"While the book is aimed at undergraduates, [it] reads like a thoughtful primer on doing scholarly writing and, even more importantly, on forming a professional identity as a publishing scholar. . . . Harris provides the 'terms of art,' as it were, for writers to achieve that self-awareness."
—Howard Tinberg, College Composition and Communication
"[O]ne of the reasons why I find the book so teachable and important is that it invites us to think more deeply than we might otherwise about what we want our writing to do and how we intend to make that happen."
—Laura Micciche, College Composition and Communication
"[A] host to Burke's parlor, carefully introducing future academics to the rhetorical moves scholars make in relation to each other, thus warmly welcoming them into the conversation."
—Jacob Blumner, WAC Journal
"[A] significant contribution to the understanding and teaching of revision."
—Patricia Donahue, Reader, special issue on Rewriting
"Writing this essay in response to Rewriting has given me a better sense of the moves I, myself, make. . . . I can think of no higher praise."
—Donna Qualley, Reader, special issue on Rewriting
"In this wonderful little book, Joe Harris models the advice he gives. Rewriting is inviting, thoughtful, and packed with useful wisdom."
—Mike Rose, author of An Open Language
"The book is a tour de force, a means of teaching and modeling the wise and effective use of sources. Beyond that, it's gracefully written, the textual examples offer wonderful variety, and the ethical center is humane, respectful, and warm."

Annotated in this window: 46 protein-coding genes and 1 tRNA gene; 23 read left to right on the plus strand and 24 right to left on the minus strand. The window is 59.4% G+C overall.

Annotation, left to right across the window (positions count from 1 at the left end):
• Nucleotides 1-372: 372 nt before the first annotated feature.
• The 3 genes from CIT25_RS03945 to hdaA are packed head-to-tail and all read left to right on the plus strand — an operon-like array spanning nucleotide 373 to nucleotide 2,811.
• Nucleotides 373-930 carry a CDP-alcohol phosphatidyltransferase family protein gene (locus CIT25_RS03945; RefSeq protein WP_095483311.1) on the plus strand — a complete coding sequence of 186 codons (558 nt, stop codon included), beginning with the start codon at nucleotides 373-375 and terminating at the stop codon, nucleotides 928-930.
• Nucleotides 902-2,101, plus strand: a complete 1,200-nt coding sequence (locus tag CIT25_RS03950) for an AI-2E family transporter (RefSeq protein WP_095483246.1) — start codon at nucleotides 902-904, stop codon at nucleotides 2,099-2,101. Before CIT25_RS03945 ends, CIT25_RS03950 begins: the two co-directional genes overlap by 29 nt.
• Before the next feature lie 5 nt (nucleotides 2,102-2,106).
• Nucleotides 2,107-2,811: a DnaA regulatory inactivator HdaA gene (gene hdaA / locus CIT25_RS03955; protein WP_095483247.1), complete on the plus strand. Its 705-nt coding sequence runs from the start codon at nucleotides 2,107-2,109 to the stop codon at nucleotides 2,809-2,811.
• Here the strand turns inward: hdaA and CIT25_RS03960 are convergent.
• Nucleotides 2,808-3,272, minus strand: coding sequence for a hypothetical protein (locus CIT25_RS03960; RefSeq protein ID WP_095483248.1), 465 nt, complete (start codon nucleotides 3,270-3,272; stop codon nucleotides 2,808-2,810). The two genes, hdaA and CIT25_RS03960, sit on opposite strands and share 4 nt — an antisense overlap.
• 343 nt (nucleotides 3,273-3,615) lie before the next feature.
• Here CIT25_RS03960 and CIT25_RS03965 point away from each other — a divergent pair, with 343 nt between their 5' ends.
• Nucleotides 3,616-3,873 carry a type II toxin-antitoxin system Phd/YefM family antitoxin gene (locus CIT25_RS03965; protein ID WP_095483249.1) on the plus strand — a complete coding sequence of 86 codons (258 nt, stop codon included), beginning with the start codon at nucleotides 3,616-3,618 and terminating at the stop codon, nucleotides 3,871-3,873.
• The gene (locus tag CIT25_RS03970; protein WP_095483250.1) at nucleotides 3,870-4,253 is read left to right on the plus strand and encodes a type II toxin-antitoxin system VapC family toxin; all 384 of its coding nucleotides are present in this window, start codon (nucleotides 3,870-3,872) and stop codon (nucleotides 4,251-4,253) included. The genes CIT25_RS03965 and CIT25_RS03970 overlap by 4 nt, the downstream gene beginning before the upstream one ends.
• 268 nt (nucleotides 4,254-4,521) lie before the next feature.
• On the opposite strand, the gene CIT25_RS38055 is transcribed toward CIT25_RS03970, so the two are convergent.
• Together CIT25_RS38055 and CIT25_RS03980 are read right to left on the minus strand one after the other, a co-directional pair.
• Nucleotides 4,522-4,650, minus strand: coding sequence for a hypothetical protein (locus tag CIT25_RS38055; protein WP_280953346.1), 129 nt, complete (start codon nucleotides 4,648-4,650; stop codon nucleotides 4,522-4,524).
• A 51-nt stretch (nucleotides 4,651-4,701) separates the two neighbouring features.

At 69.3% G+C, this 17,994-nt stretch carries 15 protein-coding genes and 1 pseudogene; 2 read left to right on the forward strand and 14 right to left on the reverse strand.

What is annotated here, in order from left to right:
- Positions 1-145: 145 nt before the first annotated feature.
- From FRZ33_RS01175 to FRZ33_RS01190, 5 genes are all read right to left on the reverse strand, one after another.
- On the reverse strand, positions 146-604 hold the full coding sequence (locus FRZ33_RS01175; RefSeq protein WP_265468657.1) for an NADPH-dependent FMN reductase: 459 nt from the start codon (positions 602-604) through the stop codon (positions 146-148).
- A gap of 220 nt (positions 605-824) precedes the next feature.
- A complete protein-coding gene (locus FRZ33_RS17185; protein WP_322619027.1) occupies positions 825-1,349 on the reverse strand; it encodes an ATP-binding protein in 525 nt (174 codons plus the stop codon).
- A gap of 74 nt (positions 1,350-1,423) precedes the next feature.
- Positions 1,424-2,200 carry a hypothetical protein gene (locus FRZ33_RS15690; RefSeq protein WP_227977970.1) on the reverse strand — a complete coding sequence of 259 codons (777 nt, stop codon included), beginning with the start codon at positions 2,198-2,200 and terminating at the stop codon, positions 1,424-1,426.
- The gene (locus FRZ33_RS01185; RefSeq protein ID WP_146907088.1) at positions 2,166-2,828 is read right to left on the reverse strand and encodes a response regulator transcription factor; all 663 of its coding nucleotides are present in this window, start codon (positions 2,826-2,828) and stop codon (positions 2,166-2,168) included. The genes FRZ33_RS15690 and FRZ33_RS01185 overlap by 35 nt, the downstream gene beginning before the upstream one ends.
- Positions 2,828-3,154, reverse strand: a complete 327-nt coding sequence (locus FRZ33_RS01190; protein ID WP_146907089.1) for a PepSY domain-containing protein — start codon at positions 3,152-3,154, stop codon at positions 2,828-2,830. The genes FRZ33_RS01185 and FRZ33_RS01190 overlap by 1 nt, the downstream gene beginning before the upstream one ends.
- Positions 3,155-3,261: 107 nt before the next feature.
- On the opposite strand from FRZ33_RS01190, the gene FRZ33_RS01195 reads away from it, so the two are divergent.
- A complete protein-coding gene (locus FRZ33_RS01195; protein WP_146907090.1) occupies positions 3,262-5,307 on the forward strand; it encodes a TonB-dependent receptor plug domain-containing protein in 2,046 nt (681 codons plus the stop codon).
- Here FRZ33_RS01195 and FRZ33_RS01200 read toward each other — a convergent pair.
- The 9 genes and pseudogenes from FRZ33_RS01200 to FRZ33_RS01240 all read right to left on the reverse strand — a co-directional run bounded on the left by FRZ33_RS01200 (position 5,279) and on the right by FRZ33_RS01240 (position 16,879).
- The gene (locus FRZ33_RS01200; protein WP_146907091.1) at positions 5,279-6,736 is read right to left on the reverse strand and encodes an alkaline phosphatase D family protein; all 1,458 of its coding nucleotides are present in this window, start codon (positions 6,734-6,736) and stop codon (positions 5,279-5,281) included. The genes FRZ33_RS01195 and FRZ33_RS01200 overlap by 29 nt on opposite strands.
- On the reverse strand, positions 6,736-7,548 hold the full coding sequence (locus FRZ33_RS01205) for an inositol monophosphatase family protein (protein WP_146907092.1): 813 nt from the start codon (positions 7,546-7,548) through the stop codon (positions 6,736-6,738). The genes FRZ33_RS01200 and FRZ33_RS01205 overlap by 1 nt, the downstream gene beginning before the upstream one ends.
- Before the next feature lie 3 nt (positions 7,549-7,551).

—Carol Rutz, Carleton College
"I like this book. It has a pulse. And it fills a gap between bulky readers/rhetorics and dutiful style handbooks."
—Tom Deans, University of Connecticut
"Harris models the working intellectual—not apologetic about his taste for books and thinking, happy to admit that these things are not so much glamorous or righteous as satisfying, hard, and do-able by anyone with an ambition to be interested and interesting."
—Eli Goldblatt, Temple University
"Like all writers, intellectuals need to say something new and say it well. But unlike many other writers, what intellectuals have to say is bound up with the books we are reading . . . and the ideas of the people we are talking with."
What are the moves that an academic writer makes? How does writing as an intellectual change the way we work from sources? In Rewriting, Joseph Harris draws the college writing student away from static ideas of thesis, support, and structure, and toward a more mature and dynamic understanding. Harris wants college writers to think of intellectual writing as an adaptive and social activity, and he offers them a clear set of strategies—a set of moves—for participating in it.
The Journal of Effective Teaching